If you limit yourself to an in-house referral program, you’re neglecting the majority of talent in your network As we’ve written about before, employee referrals are a valuable, powerful tool for building teams. There are several types of employee referrals, and companies with referral programs have higher retention rates and…
Sometimes when you’re talking to a recruiter they might say something like “We can’t proceed without getting your current salary.” It’s tough, because you might be excited about the company and don’t want to appear uncooperative, but at the same time, you might not feel comfortable sharing it.
As someone who has been on all three sides of the table (candidate, recruiter, hiring manager), I think an empathetic approach here goes a long way. You need not feel indignant or powerless. Keep your eyes on the prize – finding a great team to work with that compensates you well for your contributions.
The best thing is to figure out why they’re asking you for this information. In fact, you can actually ask them and most good relationship-building recruiters will be happy to answer. Here are some possible reasons:
Sometimes, companies require by policy that they have this information about every person in their interview process, and the recruiter may not have an option. You can ask them if it’s official company policy, and usually they won’t lie about that answer.
Actual response: “I’d be happy to share that information as we get farther along in the process. Is it official company policy to require this information?”
Sometimes, this information is used as an input to compute your future compensation offer. If a recruiter asks you this questions late in the process, it’s a good sign. But giving up your current salary puts you in a disadvantageous negotiating position, so instead you can volunteer your desired compensation range and see if that satisfies their requirements.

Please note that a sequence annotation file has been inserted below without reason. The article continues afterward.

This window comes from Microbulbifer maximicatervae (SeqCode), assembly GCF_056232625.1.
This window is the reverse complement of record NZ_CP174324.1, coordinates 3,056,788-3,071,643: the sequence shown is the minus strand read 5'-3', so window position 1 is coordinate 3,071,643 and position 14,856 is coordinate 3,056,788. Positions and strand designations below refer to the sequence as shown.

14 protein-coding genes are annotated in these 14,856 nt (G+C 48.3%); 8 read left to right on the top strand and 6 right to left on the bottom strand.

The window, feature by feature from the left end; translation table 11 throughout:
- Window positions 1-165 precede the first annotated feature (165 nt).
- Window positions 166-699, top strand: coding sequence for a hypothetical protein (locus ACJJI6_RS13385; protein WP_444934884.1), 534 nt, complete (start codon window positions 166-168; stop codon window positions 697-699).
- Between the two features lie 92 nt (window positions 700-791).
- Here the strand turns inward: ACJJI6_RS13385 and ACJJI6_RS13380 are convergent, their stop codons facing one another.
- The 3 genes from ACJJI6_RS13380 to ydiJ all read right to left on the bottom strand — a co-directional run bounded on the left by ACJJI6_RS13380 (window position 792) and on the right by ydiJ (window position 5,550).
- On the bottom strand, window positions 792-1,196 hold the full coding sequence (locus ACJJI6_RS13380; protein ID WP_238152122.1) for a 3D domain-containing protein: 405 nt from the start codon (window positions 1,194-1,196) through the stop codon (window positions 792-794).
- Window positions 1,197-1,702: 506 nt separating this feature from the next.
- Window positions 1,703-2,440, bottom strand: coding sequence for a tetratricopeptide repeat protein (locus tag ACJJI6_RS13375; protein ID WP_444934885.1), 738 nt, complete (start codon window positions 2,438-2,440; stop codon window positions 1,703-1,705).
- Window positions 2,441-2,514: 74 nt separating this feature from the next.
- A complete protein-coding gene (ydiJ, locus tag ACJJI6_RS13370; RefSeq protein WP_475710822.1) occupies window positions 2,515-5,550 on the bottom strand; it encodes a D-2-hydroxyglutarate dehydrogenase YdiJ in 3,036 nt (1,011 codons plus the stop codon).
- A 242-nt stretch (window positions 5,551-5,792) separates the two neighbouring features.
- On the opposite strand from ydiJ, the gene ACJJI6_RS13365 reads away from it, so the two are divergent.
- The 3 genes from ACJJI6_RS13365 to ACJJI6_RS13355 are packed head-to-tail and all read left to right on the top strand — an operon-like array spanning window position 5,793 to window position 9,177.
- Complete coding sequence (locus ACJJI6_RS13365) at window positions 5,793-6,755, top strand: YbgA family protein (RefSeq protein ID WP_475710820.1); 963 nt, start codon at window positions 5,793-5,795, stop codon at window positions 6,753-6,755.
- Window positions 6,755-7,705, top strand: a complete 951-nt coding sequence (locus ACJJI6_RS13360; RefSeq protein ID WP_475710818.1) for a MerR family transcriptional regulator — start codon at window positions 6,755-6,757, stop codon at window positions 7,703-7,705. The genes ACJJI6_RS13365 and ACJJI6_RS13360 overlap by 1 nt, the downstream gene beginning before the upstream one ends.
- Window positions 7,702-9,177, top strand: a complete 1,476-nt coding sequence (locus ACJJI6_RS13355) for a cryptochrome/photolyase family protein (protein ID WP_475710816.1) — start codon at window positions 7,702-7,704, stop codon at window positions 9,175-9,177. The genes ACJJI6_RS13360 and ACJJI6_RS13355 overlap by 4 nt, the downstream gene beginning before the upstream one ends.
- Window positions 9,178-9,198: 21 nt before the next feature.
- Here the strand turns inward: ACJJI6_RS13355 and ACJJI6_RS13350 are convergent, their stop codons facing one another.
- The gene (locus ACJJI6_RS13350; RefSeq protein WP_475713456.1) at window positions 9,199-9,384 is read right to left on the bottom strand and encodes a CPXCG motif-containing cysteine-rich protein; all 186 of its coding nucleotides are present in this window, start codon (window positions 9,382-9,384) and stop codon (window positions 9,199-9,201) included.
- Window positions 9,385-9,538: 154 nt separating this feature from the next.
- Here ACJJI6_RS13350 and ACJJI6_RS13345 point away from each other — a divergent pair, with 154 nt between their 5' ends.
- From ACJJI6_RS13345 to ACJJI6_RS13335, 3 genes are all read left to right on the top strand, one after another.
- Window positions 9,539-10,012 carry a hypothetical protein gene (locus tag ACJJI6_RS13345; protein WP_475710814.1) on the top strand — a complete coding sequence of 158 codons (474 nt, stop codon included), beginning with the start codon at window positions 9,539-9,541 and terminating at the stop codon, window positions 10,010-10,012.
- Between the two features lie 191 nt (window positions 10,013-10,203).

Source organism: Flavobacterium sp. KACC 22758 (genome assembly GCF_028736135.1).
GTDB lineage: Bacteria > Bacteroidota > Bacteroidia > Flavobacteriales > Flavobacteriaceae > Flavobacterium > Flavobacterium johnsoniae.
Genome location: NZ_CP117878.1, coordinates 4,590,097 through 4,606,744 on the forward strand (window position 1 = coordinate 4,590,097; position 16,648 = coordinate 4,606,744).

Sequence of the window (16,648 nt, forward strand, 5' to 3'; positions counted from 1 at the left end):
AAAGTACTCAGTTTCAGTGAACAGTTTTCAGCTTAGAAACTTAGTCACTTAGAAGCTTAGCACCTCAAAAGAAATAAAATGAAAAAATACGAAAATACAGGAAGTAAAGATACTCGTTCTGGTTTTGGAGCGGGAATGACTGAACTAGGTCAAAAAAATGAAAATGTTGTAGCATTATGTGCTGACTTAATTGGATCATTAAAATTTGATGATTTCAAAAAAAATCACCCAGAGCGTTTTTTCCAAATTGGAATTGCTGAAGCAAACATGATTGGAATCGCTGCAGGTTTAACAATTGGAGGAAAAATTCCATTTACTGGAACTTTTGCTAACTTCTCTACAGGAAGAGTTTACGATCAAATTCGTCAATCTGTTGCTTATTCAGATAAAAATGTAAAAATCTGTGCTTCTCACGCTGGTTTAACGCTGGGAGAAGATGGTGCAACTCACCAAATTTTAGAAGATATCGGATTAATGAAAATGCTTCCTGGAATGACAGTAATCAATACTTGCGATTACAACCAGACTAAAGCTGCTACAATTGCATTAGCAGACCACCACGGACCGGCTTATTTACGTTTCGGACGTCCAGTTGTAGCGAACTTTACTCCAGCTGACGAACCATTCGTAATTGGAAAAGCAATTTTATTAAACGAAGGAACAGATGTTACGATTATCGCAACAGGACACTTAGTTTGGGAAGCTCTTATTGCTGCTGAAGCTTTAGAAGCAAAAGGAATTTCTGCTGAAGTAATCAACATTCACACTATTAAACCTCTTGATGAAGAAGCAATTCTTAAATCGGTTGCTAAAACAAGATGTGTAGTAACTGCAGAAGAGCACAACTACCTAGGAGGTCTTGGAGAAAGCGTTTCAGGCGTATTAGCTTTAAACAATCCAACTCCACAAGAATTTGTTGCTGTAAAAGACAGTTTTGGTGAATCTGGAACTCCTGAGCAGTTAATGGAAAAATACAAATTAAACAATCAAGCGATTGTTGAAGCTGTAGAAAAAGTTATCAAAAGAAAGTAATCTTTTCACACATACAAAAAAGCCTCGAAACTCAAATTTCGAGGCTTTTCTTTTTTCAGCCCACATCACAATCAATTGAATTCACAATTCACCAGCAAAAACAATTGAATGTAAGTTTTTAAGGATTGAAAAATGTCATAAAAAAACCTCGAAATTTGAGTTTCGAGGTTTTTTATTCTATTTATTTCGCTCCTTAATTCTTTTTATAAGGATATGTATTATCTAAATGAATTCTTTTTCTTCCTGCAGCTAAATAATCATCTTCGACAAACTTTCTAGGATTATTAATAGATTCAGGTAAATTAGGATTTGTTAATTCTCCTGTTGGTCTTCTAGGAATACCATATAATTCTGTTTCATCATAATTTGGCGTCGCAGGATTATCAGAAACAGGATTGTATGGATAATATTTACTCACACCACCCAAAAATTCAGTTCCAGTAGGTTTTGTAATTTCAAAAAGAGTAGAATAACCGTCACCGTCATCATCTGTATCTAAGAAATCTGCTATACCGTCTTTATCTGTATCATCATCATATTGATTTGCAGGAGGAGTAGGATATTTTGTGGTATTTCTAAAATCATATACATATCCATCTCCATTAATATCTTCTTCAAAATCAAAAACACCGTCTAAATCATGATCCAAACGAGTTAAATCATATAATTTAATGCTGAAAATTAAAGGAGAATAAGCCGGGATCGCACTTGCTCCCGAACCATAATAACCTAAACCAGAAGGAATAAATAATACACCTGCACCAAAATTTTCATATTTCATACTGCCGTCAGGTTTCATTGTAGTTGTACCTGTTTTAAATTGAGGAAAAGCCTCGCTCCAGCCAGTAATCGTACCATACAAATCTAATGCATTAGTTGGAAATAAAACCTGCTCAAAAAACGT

Actual response: “I’m not comfortable sharing that information out of respect for my current employer, but I’m happy to share my expected compensation range if that is what you’re looking for.”
If the recruiter asks you early in the process, this might be them trying to figure out if the company can afford you. If the company can’t afford you, why waste your and their time going through the whole interview process? This can happen at companies that compensate on the lower end of the market. But not everything in work is about salary, so making that clear might put your recruiter at ease.
Actual response: “The opportunity to work with great people and on a great mission is part of what I view as compensation, and my contributions at my last company are different than my future contributions at a new company. So rest assured, I’ll give fair consideration and be flexible on compensation if it’s a great fit for both of us.”
If the recruiter has already shared the comp range for the position with you, it’s not unreasonable for them to ask for your current comp as a quid pro quo. i.e “I’ll show you mine if you show me yours”
Actual response: “I’m happy to share my current salary information, but first, could you answer a few questions for me about how the company views compensation and the ranges for the position we’re talking about?”
You can use your current salary to your advantage when negotiating future salary. E.g if the company makes you an offer that’s 90K and your current salary is 100K, telling them your current salary is a much better negotiation tactic than simply demanding more.
Finally, if you still don’t want to share your salary information, that’s totally up to you, and you should stand your ground.
Actual response: “I’m sorry, but as a personal policy, I do not share my salary information with any potential employers unless I have an offer in hand. I remain very excited and interested about joining the team, and hope that you can understand where I’m coming from.”